Hit the Books

For Book Club, I’m enjoying THE MAGICIANS despite the slow start (anything is sedate after THE HUNGER GAMES books), but in screenwriting life I’ve recently found solace in some old favorite guide books: Syd Field’s SCREENPLAY, Christopher Vogler’s THE WRITER’S JOURNEY,  and THE SEVEN BASIC PLOTS by Christopher Booker. These books are my comfort food in book form. For me, reviewing chapters from them is like eating mac ‘n cheese after a particularly stressful day. They give me perspective and make everything seem okay and logical. I needed these things because the project I’m working on is really challenging me. We’re in the early outline/treatment stage, and I’m a bit intimidated by how much this story is fighting me. Or, rather, more likely, how much I’m fighting the story.

I feel like we’ve already had too many knockout fights in the ring, and when we’re not actively jabbing at each other, we’re in the trenches, both suffering through the muck. At least in the latter scenario, we’re on the same side, but I still don’t feel like we’re a team. To add to the frustration, I think we can be a great team. Or, at the very least, I know I want to be on its team. I see the potential this story has and, man, do I want to be on its team. Seeing its great promise is inspiring for a glowing minute and then, if left to my own unchecked neuroses, it can quickly become a roadblock. The burden is on me to not mess it up. The game is mine to lose.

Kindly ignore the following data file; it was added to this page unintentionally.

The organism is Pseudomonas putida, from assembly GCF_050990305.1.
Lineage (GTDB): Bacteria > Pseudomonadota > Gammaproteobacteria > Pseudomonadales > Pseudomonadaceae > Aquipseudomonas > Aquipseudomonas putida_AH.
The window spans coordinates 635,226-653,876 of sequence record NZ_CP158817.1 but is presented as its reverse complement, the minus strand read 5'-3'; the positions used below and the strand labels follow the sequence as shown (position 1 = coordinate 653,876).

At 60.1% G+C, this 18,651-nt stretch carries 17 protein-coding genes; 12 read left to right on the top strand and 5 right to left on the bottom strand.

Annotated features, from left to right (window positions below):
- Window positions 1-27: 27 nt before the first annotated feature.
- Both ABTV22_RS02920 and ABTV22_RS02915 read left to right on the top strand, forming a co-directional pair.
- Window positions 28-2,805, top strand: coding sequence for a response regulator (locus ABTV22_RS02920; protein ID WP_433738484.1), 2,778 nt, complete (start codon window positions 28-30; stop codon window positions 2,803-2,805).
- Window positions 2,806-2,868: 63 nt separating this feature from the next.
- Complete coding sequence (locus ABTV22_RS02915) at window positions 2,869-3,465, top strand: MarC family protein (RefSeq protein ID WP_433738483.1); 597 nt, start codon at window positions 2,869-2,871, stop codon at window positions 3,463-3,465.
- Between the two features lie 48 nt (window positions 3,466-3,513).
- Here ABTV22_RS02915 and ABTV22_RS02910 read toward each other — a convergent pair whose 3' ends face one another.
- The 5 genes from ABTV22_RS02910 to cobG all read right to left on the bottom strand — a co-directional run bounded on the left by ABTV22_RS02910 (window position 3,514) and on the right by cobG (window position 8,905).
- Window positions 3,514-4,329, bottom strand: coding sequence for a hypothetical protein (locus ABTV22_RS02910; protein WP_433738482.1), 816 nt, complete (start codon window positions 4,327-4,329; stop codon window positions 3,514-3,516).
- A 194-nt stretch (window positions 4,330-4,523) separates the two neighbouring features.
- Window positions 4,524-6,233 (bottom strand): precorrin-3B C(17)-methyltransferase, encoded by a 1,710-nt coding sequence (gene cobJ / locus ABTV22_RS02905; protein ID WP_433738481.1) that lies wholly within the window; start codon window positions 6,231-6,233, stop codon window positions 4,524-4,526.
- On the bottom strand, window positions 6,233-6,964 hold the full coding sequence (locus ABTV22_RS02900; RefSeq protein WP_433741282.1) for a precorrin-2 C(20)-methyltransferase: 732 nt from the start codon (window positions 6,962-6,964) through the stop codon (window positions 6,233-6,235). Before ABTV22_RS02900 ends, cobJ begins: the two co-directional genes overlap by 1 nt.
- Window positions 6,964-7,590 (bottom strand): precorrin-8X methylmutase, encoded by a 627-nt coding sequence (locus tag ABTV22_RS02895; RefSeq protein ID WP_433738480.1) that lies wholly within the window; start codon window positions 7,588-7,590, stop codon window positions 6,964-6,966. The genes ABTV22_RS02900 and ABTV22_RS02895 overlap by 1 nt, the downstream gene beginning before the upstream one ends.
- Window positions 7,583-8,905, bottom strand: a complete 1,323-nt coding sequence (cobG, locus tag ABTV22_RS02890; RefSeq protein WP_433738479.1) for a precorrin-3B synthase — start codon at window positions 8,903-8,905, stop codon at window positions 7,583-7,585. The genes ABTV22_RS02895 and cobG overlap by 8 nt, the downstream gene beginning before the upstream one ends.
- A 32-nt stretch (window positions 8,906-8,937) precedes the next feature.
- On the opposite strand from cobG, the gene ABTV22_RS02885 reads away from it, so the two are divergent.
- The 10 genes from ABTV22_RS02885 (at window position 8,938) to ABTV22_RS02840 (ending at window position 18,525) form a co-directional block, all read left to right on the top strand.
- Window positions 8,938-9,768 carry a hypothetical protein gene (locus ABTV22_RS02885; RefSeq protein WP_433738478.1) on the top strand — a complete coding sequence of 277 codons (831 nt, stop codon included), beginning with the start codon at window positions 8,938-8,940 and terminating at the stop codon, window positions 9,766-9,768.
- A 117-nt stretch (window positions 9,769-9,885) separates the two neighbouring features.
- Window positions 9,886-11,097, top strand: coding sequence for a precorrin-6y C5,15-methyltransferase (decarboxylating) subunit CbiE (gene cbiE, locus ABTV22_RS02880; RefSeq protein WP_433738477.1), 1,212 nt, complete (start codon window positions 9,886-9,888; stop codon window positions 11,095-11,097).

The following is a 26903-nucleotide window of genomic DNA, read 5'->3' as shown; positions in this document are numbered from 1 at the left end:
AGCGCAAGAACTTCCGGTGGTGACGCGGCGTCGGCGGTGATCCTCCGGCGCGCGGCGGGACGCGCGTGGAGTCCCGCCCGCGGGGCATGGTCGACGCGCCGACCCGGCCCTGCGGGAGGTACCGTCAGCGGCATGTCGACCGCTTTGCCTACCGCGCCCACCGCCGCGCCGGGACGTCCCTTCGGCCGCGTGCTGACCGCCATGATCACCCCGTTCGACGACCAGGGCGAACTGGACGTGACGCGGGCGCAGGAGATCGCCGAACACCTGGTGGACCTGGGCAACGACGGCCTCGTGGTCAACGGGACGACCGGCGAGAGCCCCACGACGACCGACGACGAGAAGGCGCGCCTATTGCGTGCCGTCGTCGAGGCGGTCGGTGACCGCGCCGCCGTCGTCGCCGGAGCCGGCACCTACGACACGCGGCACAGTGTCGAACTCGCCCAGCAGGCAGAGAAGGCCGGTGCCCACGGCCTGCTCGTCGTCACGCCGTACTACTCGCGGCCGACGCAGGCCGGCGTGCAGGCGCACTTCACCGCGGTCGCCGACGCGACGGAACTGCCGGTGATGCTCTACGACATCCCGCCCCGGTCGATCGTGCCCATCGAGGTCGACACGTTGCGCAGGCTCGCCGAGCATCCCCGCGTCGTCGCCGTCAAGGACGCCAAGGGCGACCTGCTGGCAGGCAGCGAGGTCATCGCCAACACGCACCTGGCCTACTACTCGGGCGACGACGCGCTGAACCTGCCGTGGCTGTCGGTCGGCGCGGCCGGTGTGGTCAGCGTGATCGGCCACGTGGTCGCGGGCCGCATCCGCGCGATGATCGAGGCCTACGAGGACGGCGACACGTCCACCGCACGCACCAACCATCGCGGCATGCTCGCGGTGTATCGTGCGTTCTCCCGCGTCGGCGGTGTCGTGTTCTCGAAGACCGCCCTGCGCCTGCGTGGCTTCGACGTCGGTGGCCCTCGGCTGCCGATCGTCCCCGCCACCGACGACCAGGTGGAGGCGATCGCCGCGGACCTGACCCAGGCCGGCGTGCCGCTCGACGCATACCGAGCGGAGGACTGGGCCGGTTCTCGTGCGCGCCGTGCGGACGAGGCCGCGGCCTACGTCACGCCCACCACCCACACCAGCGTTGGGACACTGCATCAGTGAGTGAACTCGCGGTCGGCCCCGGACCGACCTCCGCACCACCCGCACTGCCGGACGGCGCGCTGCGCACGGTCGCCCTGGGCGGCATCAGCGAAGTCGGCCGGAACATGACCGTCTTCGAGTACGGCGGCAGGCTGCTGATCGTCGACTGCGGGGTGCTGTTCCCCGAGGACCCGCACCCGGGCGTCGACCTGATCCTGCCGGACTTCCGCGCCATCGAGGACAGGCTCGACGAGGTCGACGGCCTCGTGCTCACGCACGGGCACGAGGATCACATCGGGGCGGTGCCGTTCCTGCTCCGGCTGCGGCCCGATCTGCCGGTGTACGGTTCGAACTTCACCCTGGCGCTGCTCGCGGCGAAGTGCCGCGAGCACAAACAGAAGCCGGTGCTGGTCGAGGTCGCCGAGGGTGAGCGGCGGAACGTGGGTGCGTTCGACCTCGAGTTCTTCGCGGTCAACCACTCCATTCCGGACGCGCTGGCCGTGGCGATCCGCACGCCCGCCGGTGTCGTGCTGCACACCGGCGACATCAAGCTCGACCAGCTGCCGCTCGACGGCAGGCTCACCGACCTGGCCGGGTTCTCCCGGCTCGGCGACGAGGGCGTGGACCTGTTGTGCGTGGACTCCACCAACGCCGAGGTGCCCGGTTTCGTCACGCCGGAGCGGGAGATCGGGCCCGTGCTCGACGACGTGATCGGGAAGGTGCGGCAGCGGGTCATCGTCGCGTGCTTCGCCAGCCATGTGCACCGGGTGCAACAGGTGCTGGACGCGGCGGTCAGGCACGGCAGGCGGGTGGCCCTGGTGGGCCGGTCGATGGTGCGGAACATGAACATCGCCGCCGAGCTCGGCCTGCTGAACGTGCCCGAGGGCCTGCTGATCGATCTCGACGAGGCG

And then I remember that this is how it is pretty much every time. Resistance is working its magic and trying to convince me of all the reasons I should give up. Very clever, Resistance!

I need to remember that I felt the same way about SLOPPY FIRSTS. I broke through that wall by finding that the only way to move forward was to work with abandon and then walk away. I had to immerse myself in the story and go from there without judgement, with an open mind and heart, trusting instincts, not second guessing, resisting micro-managing of the story. Then, it was critical to stop thinking about it. As my mom always says, important creative work is done by our brains when we’re doing something else. That magic can’t happen until we’re “doing something else.” I tend to want to work until I figure out the problem even if it means beating my head against the wall for hours. This leaves no time for the subconcious magic, and it renders me a miserable crank, which is not my favorite way to live.

The result? I did a little work this morning but now I’m doing laundry, writing this blog and baking a potato. A bit of Oprah is in my future too. Hopefully, after a small step away, I can leap back in.


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